According to Yoga Sutra 3:56, when the purified mind becomes equal in purity with the Transcendental Self, then absolute freedom arises. (Yoga Sutras of Patanjali by Mukunda Stiles. 2002).
“Yoga is not just a practice or a philosophy; it is an entire way of life. And by yoga I mean the quest for liberation of the spirit, for Yoga is an eternal science intended to reveal and manifest the Eternal.” (Abbot George Burke).
If emotions are not understood and transformed, we could be driven to lose our self-control.
Yoga life and yoga practice allow us to untangle the cluster of feelings and emotions by becoming increasingly conscious and alert, and by watching ourselves when we talk. It is helpful to stop for a moment when we talk and become aware of the motive behind our conversation and discussion, whether we need recognition, a boost of self-esteem, the need to lash out etc.
Now and then, look at the sky, see its immensity, and let yourself be enveloped in its profound calmness and silence until you can feel yourself free, not limited by a form.
When we live in the ‘here and now’, we stop making judgments. It is when we are completely silent that we can communicate with objects or with others.
We stop labeling others or imposing limits to what they can do, because our attitude toward them could be an obstacle to their development. We must avoid imprisoning others in prejudices and preconceived ideas that we made of them in the past.
Try looking at others and approaching them as if it were the first time. It is in the relationship where the self is abandoned that love in its realest form can happen.
To eliminate attachment to the body, yoga sages advise to reflect on the temporary nature of the body. Just think of a child turning into a young adult, into an adult, an older person, an elderly person only to meet death and decay.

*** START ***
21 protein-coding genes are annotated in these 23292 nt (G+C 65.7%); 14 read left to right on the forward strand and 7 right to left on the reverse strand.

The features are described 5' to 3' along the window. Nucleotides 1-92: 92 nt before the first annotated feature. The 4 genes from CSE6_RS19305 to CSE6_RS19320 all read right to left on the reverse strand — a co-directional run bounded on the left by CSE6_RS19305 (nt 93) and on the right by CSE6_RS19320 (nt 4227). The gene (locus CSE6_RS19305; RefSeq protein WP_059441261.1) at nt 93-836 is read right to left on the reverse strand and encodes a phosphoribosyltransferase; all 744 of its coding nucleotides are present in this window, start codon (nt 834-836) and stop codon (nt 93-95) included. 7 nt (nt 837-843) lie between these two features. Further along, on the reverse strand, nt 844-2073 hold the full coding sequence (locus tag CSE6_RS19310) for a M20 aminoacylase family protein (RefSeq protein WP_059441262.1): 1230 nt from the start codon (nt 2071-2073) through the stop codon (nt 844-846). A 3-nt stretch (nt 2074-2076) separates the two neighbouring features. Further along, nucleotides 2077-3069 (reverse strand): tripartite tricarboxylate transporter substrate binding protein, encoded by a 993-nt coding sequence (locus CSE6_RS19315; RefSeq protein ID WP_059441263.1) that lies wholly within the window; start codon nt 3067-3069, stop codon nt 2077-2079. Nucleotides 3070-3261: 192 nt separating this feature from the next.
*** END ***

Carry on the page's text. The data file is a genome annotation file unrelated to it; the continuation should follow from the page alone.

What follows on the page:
The elements that make our bodies are perishable and will die one day. They give us fleeting and limited sensations, not real happiness.
Real happiness is in the self where we can find peace. To attain this kind of peace, we must meditate. To meditate, we must control the mind. To control the mind, we must be aware of what we do, what we think, what we feel, how we act, and how we breathe etc.
When we are present in what we are doing, the mind stops wandering.
We can find the unity of ourselves by bringing inward our attention and everything that tends to move outward. All the rays of the mind must convert inward.
Consider and Ponder
To start the discerning and understanding process, consider these thoughts:
- I am not the body, the senses, or the object of the senses.
- I am not feelings or emotions.
- I am not my mind or the thoughts that cross my mind.
- Who am I?
- Who thinks?
- From where emotions emerge?
To reach complete silence, ponder these reflections:
- I am the immortal Spirit, neither male nor female.
- I am That!
- I am as immense as the deep and outer space, pure without images, immovable, calm, silent, and infinite.
“Le Silence par le Discernement”. Denis Boyes. Revue Mensuelle #123 (pp 14-17).
This content is accurate and true to the best of the author’s knowledge and is not meant to substitute for formal and individualized advice from a qualified professional.
Liliane Najm (author) from Toronto, Canada on October 18, 2020:
Hi Kalpana, actually your approach is the right one, to approach meditation mindfully instead of a chore. A mindful practice of yoga asanas helps to prepare for meditation. It is a mistake to separate meditation from yoga practice (not that I’m saying you do).
People who have trouble sitting down for meditation use mindful walking as an alternative.
Kalpana Iyer from India on October 18, 2020:
Controlling the mind during meditation requires a lot of focus. I do meditate for a couple of minutes but unfortunately I do not do it on a regular basis. I find meditation more peaceful when I mindfully get into it and not as a chore. But I should learn to use your techniques to silence my thoughts during a meditation session.